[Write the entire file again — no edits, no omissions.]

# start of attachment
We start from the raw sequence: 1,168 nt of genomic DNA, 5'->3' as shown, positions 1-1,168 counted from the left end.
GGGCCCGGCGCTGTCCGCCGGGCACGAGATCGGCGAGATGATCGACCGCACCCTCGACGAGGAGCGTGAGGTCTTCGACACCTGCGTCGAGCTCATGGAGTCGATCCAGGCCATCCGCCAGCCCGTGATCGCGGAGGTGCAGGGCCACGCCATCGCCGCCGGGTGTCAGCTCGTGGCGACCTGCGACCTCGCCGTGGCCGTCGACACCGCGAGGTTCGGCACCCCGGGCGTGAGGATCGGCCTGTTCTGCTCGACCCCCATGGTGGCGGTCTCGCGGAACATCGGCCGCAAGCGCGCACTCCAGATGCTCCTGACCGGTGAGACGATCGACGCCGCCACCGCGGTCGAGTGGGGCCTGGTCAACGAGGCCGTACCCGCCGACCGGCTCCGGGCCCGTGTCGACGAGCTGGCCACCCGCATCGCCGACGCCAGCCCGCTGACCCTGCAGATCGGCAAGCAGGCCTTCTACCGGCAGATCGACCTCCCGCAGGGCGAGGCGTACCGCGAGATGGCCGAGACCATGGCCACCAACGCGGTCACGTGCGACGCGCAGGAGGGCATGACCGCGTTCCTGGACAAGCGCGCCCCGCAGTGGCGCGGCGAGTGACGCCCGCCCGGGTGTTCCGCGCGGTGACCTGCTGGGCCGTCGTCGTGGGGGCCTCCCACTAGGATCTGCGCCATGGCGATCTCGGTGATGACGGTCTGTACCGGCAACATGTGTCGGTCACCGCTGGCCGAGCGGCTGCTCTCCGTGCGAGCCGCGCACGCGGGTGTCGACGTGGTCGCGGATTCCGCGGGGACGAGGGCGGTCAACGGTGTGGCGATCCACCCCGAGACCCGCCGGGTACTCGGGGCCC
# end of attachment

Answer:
We start from the raw sequence: 1,168 nt of genomic DNA, 5'->3' as shown, positions 1-1,168 counted from the left end.
GGGCCCGGCGCTGTCCGCCGGGCACGAGATCGGCGAGATGATCGACCGCACCCTCGACGAGGAGCGTGAGGTCTTCGACACCTGCGTCGAGCTCATGGAGTCGATCCAGGCCATCCGCCAGCCCGTGATCGCGGAGGTGCAGGGCCACGCCATCGCCGCCGGGTGTCAGCTCGTGGCGACCTGCGACCTCGCCGTGGCCGTCGACACCGCGAGGTTCGGCACCCCGGGCGTGAGGATCGGCCTGTTCTGCTCGACCCCCATGGTGGCGGTCTCGCGGAACATCGGCCGCAAGCGCGCACTCCAGATGCTCCTGACCGGTGAGACGATCGACGCCGCCACCGCGGTCGAGTGGGGCCTGGTCAACGAGGCCGTACCCGCCGACCGGCTCCGGGCCCGTGTCGACGAGCTGGCCACCCGCATCGCCGACGCCAGCCCGCTGACCCTGCAGATCGGCAAGCAGGCCTTCTACCGGCAGATCGACCTCCCGCAGGGCGAGGCGTACCGCGAGATGGCCGAGACCATGGCCACCAACGCGGTCACGTGCGACGCGCAGGAGGGCATGACCGCGTTCCTGGACAAGCGCGCCCCGCAGTGGCGCGGCGAGTGACGCCCGCCCGGGTGTTCCGCGCGGTGACCTGCTGGGCCGTCGTCGTGGGGGCCTCCCACTAGGATCTGCGCCATGGCGATCTCGGTGATGACGGTCTGTACCGGCAACATGTGTCGGTCACCGCTGGCCGAGCGGCTGCTCTCCGTGCGAGCCGCGCACGCGGGTGTCGACGTGGTCGCGGATTCCGCGGGGACGAGGGCGGTCAACGGTGTGGCGATCCACCCCGAGACCCGCCGGGTACTCGGGGCCC